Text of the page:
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Putin could 'not wait to send aid convoy into Ukraine'

Russian President Vladimir Putin has reportedly told German Chancellor Angela Merkel that he decided to send a humanitarian aid convoy into Ukraine because he could no longer wait.

According to the Kremlin account of the phone call, President Putin expressed "serious concern" about the military escalation in eastern Ukraine.

Putin to prepare 'retaliation' against western sanctions

Russian President Vladimir Putin has told his government to prepare for retaliatory measures against the latest western sanctions, the Tass News Agency reports.

"Of course, it should be done carefully in order to support domestic producers and not hamper consumers," he was quoted as saying.

Vladimir Putin: West bullying Russia over Ukraine crisis

Russian President Vladimir Putin has accused the West of bullying him over the Ukraine crisis - an approach he called both "strange and unacceptable".

European foreign ministers in Brussels have drawn up new sanctions against Russia but not the economic measures supported by Britain and the US.

ITV News Diplomatic Correspondent John Ray reports from Moscow:

Putin tells UK to negotiate Falklands sovereignty

Putin, left, with Argentina president Cristina Fernandez de Kirchner during an official government dinner in Buenos Aires yesterday. Credit: Reuters

Russian president Vladimir Putin has urged Britain to "negotiate" the sovereignty of the Falklands Islands with Argentina, accusing the UK of a "double standard in foreign relations."

Speaking at an official dinner during a visit to Buenos Aires, Putin said: "Russia supports the need to find a solution in the dispute for the [Falkland] Islands at the negotiation table directly between Great Britain and Argentina.

"I wanted to bring attention to the words of Mrs President [Fernandez] regarding the double standard in foreign relations."

Argentina president Cristina Fernandez de Kirchner has previously accused Britain of hypocrisy in criticising Crimea's pro-Russian referendum vote yet supporting a pro-British vote in the Falklands.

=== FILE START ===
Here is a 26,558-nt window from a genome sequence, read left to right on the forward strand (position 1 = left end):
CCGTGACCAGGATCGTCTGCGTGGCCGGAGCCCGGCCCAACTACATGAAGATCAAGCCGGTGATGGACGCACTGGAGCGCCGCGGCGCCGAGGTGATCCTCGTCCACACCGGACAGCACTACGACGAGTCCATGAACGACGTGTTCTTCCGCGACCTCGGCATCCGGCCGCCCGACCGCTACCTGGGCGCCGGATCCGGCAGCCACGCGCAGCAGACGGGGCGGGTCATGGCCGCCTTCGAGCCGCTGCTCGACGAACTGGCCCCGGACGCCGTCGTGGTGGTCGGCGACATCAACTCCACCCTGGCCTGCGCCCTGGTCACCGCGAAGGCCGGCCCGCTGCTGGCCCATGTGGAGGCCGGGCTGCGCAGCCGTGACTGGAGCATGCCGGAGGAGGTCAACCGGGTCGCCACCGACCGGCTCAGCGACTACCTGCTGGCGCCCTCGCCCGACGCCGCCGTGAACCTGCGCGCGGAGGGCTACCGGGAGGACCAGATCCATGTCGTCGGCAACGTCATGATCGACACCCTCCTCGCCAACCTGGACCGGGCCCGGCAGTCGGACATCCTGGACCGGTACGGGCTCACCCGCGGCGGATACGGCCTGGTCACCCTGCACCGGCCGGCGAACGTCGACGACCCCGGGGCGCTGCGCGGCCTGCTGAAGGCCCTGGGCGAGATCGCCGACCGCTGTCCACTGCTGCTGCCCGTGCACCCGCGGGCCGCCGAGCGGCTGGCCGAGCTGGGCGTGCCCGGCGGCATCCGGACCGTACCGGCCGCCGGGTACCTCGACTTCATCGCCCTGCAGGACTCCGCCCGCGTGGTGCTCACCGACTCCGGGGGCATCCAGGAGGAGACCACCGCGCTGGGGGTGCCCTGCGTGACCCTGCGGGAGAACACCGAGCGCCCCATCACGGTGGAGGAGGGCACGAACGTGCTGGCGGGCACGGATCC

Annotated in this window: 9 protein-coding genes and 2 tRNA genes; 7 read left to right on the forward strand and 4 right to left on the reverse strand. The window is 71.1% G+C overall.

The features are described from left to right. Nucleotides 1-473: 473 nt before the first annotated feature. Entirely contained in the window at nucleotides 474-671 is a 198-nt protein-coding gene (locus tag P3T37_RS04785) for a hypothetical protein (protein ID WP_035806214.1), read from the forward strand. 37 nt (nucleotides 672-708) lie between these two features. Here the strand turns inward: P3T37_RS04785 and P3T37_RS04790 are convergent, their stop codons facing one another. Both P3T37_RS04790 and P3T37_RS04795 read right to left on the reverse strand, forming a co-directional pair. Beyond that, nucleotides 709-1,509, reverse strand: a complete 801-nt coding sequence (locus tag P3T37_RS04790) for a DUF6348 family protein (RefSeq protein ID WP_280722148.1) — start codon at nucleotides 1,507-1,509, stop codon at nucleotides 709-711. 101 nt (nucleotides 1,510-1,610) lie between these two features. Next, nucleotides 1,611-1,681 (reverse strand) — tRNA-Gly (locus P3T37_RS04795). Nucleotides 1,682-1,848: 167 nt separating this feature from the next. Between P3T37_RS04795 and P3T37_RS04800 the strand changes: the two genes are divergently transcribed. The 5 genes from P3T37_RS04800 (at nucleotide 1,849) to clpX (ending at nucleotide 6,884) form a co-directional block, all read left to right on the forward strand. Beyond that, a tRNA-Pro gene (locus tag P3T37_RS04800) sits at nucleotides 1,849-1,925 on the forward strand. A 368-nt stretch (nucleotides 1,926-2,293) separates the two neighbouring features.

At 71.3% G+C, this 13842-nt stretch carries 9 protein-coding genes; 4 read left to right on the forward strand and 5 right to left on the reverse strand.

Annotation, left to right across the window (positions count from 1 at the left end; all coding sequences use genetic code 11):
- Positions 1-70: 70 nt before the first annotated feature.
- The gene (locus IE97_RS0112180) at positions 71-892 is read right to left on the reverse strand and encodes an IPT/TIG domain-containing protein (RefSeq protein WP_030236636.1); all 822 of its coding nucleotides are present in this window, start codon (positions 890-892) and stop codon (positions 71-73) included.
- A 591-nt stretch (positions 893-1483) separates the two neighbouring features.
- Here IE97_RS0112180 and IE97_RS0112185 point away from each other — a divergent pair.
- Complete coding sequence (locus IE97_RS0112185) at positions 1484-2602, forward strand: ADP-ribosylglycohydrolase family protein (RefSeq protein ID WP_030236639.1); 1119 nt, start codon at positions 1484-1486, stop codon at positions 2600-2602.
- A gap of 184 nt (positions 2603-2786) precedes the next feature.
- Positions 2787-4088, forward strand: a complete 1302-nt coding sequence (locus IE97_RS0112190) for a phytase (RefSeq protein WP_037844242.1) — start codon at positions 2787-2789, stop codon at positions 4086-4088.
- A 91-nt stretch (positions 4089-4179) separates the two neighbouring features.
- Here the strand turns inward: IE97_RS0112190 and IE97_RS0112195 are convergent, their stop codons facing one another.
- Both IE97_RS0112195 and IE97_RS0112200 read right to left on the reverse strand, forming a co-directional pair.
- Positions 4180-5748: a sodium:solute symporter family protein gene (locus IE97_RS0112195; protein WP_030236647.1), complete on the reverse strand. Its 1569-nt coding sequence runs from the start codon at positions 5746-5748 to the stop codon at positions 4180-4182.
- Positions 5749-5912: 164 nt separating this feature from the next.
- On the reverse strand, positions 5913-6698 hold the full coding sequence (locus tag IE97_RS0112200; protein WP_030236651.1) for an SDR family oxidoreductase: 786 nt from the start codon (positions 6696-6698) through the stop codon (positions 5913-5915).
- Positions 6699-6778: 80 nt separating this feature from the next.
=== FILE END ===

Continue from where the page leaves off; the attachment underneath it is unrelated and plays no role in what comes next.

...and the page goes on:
She said: "I appreciate, of course, the support for our national cause [sovereignty of the Falkland Islands] which is not a uniquely Argentine cause."

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Putin and Obama discuss Ukraine's peace plan

Russian President Vladimir Putin discussed proposals for peace in Ukraine with the US President Barack Obama today, the Kremlin said in a statement.

Speaking on the phone, the two leaders discussed the Ukrainian military ceasefire that was declared by President Petro Poroshenko last week.

Mr Obama urged Mr Putin to support the peace plan and said Moscow would face further "costs" if it did not take steps to reduce tensions in the country, the White House said.

Obama: Putin must recognise new Ukraine President

Barack Obama has told his Russian counterpart Vladimir Putin that he must recognise the new Ukrainian President, Petro Poroshenko in order to help de-escalate the crisis in eastern Ukraine.

Vladimir Putin in front of Barack Obama before a 'family photo' of leaders at the D-Day commemoration. Credit: Kay Nietfeld/DPA/Press Association Images

According to a White House official, the US President also told Mr Putin that if Russia works with the new Ukrainian authorities there could be "openings" to reduce tensions in the region.

Deputy national security adviser Ben Rhodes added that Mr Obama had demanded "ceasing support for separatists in eastern Ukraine, and stopping the provision of arms and material across the border".

Cameron warns Putin to 'change course' on Ukraine

David Cameron has issued a fresh warning to Russia over Ukraine ahead of meeting president Putin tomorrow.

David Cameron and Vladimir Putin met in London, June 2013. Putin did not attend today's G7 summit. Credit: Reuters

Speaking from Brussels at the first G7 summit without Russia for 17 years, Mr Cameron said: "The G7 should send a clear message of support to Ukraine and a united message to President Putin that he needs to engage with the Ukrainian government to find a diplomatic solution to the crisis.

"That's what I'll be saying to President Putin myself tomorrow. This is the first summit without Russia since the 1990s. And until they change course, they need to understand that they will face continuing isolation and no seat at the table."

The G7 leaders effectively expelled Russia from the annual gathering, which Mr Putin had been due to to host in Sochi, following its incursion into Crimea.

Cameron and Putin are due to meet tomorrow in Paris ahead of the D-Day 70th anniversary commemorations on Friday.

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